Background: The squat is one of the most used exercises in the field of strength and
conditioning. It is included as a core exercise in many sports training programmes to
enhance athletic performance due to its biomechanical and neuromuscular similarities
of a wide range of athletic movements. The barbell squat commonly used by athletes
participating in resistance training and it is generally performed using regular athletic
shoes or specially designed weightlifting shoes. However it is now getting more
common to perform the barbell back squat in barefoot or in barefoot-inspired foot
wear. Weightlifting shoes may be well known to weightlifters but to the noncompetitive
lifters and professional athletes they are in general unfamiliar. It is
believed that the structure of the weightlifting shoe supports proper squat mechanism.
There is however limited scientific data reporting on the use of weightlifting shoes
and therefore, it may be needed to investigate how weightlifting shoes affects the
lower body lifting kinematics in the back squat compared to other conditions. Aim:
The aim of the study was to compare the kinematic differences that appears in the
sagittal plane when performing a barbell back squat wearing weightlifting shoes and
barefoot. Method: Fifteen healthy participants (n=15) completed the study. The study
included the barbell back squat in three sets of three repetitions on 50, 60 and 70% of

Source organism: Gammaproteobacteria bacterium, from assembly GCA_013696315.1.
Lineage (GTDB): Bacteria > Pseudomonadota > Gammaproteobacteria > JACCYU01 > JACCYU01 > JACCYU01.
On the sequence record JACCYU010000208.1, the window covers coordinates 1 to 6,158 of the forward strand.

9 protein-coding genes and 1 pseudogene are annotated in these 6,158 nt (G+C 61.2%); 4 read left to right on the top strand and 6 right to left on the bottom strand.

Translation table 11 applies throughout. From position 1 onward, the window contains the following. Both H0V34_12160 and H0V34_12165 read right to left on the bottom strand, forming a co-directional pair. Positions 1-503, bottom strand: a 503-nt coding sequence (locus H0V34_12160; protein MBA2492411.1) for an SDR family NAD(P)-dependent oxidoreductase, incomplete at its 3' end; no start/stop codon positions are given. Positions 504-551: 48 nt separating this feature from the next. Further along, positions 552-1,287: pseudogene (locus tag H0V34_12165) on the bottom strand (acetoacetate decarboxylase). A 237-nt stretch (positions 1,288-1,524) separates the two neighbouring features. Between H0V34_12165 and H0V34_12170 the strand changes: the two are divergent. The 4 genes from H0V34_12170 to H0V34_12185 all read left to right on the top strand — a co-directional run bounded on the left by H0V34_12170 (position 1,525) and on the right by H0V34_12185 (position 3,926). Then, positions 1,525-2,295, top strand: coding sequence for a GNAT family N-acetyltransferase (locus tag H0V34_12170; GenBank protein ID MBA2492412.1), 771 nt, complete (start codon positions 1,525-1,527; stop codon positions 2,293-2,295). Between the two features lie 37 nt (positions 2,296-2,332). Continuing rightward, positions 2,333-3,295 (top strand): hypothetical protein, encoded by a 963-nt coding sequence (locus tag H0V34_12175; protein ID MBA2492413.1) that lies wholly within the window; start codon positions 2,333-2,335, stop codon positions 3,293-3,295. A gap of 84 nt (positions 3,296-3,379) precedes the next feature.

the participant’s 1RM. The participants performed the movement in both weightlifting
shoes and barefoot in an order randomly chosen and all movements was recorded with
a digital camera from the sagittal plane. Results: The results showed that the angles
were greater in the weightlifting shoe condition on all percentage. The results showed
that there was no statistical significance in the hip angle at 50% of 1RM (p= 0,370) or
at 70% (p = 0,053) but a statistical significance in the hip angle at 60 % (p = 0,028).
The results showed no statistical significance in the ankle angle at 50% of 1RM (p =
0,997), 60% (p = 0,182) or 70 % (p = 0,332). Conclusion: Findings from this study
did not demonstrate that there was a significant difference between performing a
barbell back squat in weightlifting shoes and barefoot. More research is needed to
investigate and compare more variables in the difference between performing a
barbell back squat wearing weightlifting shoes and barefoot.
2016. , 15 p.